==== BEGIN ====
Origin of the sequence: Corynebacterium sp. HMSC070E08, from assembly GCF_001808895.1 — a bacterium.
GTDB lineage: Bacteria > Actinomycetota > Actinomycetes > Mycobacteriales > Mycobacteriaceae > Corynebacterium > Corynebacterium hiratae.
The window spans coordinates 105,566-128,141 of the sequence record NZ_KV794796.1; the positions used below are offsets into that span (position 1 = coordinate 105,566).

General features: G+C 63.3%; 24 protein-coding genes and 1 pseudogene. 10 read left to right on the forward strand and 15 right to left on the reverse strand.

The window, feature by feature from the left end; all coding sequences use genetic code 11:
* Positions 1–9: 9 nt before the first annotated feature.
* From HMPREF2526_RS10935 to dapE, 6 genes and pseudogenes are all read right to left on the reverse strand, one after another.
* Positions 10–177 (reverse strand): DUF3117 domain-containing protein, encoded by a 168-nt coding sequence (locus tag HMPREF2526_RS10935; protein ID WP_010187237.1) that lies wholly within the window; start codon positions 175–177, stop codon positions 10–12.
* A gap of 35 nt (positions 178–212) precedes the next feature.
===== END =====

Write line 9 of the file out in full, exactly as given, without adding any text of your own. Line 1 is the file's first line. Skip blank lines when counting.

* A gap of 35 nt (positions 178–212) precedes the next feature.